Today marks a first in The Yellow Table's (blog) history: I'm featuring a casserole. You heard me right – we're talking the 9x13-inch, take-it-to-a-church-potluck kind. I may be a quinoa- and kale-loving girl most of the time, but every once in awhile, I get a hankering for an ooey-gooey cheese, egg, and sausage filled breakfast casserole. (I am a Southerner, after all!) I have to say, casseroles seem to be the underdogs of brunch fare. On a typical brunch menu you'll see all manner of egg dishes – omelettes, stratas, fritatas, and the ubiquitous Benedict – but never casserole. Which is a shame, because they're a) delicious and b) versatile and c) so easy to make.


Last month, I helped host a brunch in Nashville for my little sister Maria who's getting married this fall (!!). I planned a simple, summery menu that would taste great, but that could be made almost entirely in advance: orange-zest scones with rhubarb strawberry compote, garlic-and-cheddar grits, arugula salad with white peaches, pistachios, and ricotta salata, and a tomato-basil-mozzarella breakfast casserole. (Some friends also brought a beautiful fruit salad and decadent little chocolate ganache brownies to finish off the meal).

My Aunt Margaret and my mom were my sous chefs, and the three of us had a blast cooking for the party. We made nearly everything the day before, so all that was required the morning of the brunch was to reheat the casserole and the grits, bake the scones (I had shaped and frozen them in advance), and toss the salad. Everyone cleaned their plates, but the comment I heard the most was: "That casserole is SO good. Is the recipe on your blog?!" My mom is still getting requests a month later, so Nashville ladies, here you go :)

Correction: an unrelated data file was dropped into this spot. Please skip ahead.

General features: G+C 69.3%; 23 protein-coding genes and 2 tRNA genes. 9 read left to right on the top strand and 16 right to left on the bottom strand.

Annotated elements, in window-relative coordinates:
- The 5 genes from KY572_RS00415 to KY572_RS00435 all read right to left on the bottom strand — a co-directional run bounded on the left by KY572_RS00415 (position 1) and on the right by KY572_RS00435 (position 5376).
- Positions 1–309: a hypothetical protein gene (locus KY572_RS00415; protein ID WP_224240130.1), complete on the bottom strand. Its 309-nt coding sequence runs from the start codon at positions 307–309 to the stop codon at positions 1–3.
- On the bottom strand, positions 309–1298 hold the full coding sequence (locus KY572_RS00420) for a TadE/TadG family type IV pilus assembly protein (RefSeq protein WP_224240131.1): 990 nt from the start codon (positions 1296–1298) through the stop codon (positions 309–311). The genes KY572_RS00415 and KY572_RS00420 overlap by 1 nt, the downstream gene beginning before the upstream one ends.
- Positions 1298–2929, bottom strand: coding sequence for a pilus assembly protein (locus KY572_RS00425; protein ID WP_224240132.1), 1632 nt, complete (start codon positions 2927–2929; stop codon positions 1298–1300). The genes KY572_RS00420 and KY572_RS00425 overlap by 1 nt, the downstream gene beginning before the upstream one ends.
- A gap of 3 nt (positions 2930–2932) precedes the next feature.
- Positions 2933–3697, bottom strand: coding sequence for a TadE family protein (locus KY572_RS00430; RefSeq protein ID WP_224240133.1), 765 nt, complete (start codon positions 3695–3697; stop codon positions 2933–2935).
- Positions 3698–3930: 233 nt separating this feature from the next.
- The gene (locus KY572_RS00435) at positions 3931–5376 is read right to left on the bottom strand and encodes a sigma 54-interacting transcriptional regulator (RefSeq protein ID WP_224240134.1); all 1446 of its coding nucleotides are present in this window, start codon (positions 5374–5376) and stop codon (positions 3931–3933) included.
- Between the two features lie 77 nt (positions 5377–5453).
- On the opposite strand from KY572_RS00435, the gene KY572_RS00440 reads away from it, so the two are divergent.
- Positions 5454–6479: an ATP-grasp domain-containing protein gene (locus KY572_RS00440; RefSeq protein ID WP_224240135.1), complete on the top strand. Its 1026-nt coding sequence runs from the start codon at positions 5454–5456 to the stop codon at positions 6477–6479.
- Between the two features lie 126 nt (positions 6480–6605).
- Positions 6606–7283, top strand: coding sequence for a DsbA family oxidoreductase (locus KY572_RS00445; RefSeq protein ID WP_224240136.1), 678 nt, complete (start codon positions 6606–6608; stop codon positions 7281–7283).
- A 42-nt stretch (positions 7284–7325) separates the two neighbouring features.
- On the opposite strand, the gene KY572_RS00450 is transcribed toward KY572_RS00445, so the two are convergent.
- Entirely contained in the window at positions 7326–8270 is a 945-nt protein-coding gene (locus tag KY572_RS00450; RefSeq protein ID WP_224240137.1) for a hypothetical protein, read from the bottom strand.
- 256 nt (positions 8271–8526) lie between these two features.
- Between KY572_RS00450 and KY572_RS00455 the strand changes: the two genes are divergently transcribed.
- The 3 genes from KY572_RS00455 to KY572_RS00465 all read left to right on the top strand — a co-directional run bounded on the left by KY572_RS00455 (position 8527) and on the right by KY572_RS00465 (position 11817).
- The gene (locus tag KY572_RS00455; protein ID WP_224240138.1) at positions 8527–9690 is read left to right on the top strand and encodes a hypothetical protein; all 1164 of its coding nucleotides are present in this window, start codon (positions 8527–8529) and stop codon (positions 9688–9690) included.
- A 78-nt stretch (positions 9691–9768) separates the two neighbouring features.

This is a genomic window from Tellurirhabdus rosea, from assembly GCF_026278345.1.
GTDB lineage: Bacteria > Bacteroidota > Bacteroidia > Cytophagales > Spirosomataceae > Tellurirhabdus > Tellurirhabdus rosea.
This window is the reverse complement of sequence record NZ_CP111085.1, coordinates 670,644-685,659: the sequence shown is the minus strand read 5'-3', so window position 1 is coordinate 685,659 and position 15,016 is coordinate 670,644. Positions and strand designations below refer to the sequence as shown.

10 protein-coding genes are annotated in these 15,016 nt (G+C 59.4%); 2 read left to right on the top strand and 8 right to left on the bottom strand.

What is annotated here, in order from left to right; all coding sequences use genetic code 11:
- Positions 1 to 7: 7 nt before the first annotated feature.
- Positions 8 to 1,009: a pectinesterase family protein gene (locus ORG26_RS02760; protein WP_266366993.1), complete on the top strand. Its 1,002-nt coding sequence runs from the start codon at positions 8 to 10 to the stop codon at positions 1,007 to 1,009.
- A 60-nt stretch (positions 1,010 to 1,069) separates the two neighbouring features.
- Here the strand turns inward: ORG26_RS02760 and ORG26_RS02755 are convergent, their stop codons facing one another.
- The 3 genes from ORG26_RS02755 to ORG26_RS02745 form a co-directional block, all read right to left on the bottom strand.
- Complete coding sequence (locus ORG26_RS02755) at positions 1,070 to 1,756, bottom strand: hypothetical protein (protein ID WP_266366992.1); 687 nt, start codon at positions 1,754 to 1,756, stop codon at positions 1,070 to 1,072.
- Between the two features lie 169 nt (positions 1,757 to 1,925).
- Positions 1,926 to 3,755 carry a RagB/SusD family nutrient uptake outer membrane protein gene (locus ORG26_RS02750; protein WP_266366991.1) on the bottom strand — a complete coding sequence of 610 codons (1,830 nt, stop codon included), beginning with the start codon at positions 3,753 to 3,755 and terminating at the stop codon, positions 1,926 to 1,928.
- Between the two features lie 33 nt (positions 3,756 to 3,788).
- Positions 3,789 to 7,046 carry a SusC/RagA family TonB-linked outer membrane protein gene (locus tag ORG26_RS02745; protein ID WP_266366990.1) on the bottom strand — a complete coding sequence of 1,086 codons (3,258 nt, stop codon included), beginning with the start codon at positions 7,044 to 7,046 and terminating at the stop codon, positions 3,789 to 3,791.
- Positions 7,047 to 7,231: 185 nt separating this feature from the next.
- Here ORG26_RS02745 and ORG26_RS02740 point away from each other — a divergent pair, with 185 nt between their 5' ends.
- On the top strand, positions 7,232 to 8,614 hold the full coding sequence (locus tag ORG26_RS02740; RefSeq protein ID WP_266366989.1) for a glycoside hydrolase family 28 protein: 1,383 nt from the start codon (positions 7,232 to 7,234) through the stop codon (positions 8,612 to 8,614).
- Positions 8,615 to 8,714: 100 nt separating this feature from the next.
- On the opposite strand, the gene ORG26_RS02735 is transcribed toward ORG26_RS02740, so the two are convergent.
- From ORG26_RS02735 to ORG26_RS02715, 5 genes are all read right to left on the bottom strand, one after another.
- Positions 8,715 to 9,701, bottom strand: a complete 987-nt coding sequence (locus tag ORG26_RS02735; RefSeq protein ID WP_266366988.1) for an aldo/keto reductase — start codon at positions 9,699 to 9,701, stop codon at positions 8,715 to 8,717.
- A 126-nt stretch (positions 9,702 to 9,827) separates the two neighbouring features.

This recipe is a combination between a breakfast casserole recipe from that I've been making for years, and an heirloom tomato, basil, mozzarella tart I made last summer for a brunch party I catered. I love using different varieties of tomatoes (while they're in season) and alternating the colors to create a pretty design. Though this casserole is pretty fantastic with sausage, you could easily eliminate it if you're vegetarian or don't eat pork. Though now is definitely the time to make this casserole, when the tomatoes are at their best, you could still make it in the winter using chopped sundried tomatoes.

Forget going out to brunch this weekend - invite friends over instead! Head to the Farmer's Market and buy the most beautiful heirloom tomatoes you can find, plus some fresh basil and farm eggs. Make the casserole, add a fresh fruit salad and a couple bottles of bubbly and you've got an Instagram-worthy brunch. Cheers!